Some time after the phone call ended, Montgomery attacked Stinnett and used the cord to strangle her until she was unconscious. Montgomery then used the kitchen knife to cut into Stinnett’s abdomen, causing Stinnett to regain consciousness. A struggle ensued, and Montgomery strangled Stinnett a second time, killing her. Montgomery extracted the fetus from Stinnett’s body, cut the umbilical cord, and left with the baby. Montgomery entered her car and drove away from the Stinnett home, holding the baby in her arms and pinching the umbilical cord.
Harper called Stinnett shortly after 3:30 p.m. When no one answered, Harper walked the two blocks to Stinnett’s home. The front door was open, and Harper went inside, calling for her daughter. She reached the dining room and found Stinnett’s body lying there, covered in blood. Harper called 911 and told the operator that her daughter was eight months pregnant and in need of medical assistance. Harper said that it looked like Stinnett’s stomach had exploded.
Meanwhile, after driving a short distance from Stinnett’s home, Montgomery stopped to clamp the umbilical cord and to suction any mucus from the baby’s mouth. The baby cried, but other than a cut above her eye, she was uninjured. After cleaning the baby with wipes, Montgomery retrieved the car seat she had stored in the trunk of her car and placed the baby in the seat. She drove to Topeka, Kansas, and called her husband, telling him that she had gone into labor while Christmas shopping and that she had given birth at a women’s clinic in Topeka. She asked him to meet her at a parking lot near the clinic, which he did. They returned to Melvern together, with Montgomery’s daughter and son driving her car home.
The Montgomerys called friends and relatives to announce the birth of their daughter, Abigail. They slept in the living room, next to the baby’s bassinet. The next day, they ran errands and went out for breakfast, introducing Abigail to the people they met. Shortly after they returned home, law enforcement officials knocked on their door. Kevin answered the door and invited the officers into the home. Montgomery was sitting on the couch, holding the baby.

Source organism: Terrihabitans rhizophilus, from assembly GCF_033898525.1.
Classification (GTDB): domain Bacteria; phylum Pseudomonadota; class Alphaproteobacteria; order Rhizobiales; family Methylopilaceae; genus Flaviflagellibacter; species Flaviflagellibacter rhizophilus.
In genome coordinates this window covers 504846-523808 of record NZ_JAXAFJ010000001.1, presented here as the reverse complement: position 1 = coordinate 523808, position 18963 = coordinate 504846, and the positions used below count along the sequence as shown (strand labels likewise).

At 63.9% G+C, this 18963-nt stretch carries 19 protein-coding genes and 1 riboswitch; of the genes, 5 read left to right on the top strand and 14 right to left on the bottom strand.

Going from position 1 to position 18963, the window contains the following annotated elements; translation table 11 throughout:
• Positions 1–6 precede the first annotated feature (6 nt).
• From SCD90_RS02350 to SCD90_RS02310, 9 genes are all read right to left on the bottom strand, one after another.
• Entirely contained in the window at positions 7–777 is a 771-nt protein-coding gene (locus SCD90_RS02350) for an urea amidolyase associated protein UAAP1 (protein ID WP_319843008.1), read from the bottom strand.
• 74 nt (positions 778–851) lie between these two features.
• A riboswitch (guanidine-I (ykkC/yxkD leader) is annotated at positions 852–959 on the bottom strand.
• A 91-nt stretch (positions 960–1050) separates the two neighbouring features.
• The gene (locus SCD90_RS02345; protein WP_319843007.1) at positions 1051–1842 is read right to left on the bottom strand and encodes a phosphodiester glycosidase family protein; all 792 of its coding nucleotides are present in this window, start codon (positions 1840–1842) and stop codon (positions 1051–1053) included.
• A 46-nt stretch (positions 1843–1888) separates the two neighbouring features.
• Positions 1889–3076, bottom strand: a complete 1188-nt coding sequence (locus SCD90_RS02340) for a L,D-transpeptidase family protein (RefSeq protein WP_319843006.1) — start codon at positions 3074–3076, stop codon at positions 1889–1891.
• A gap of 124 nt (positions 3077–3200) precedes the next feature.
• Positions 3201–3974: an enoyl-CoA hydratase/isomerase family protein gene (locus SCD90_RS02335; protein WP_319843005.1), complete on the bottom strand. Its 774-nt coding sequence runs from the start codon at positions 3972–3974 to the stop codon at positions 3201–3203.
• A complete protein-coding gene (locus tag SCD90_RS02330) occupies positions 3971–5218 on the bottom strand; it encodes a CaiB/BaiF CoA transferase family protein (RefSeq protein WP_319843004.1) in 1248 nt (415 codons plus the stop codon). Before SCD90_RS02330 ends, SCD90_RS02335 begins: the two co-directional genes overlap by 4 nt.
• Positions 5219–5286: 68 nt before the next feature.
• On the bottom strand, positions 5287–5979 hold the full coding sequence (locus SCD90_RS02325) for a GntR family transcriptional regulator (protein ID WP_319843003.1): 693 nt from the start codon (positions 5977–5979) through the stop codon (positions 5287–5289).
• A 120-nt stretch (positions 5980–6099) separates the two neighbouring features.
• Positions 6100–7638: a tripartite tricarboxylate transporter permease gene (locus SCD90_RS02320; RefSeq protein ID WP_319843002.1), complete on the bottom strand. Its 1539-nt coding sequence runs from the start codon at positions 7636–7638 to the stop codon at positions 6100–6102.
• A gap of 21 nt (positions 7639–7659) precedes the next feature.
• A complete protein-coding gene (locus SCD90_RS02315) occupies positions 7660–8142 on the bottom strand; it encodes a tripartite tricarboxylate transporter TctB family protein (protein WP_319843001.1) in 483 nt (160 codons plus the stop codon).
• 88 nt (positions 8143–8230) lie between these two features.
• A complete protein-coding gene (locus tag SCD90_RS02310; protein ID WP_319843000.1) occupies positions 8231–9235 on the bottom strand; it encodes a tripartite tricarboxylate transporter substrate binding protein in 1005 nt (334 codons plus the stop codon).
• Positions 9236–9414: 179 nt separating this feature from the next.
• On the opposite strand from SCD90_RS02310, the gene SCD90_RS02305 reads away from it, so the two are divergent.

Sergeant Investigator Randy Strong explained that they were investigating the murder of Bobbie Jo Stinnett. He asked about the baby, and Montgomery said that she had given birth at a women’s clinic in Topeka. She asked Kevin to retrieve the discharge papers from his truck. Kevin searched the truck, but he could not find the papers.
Strong then asked to speak to Montgomery outside the home. Montgomery allowed a law enforcement officer to hold the baby and accompanied Strong. Montgomery explained that her family was having some financial problems, so, unbeknownst to her husband, she had given birth at home, with the help of two friends. When asked the names of the friends, Montgomery responded that they had not been with her at the house but were available by phone in case she had trouble delivering the baby. Montgomery said that she had given birth in the kitchen and had disposed of the placenta in a nearby creek. At Montgomery’s request, the officers moved their questioning to the sheriff’s office. Shortly thereafter, Montgomery confessed to killing Stinnett, removing the fetus from Stinnett’s womb, and abducting the child.
After the baby was returned to her father, she was named Victoria Jo Stinnett.
Lisa Montgomery is currently on death row. She is also not the only person to have committed a crime like this.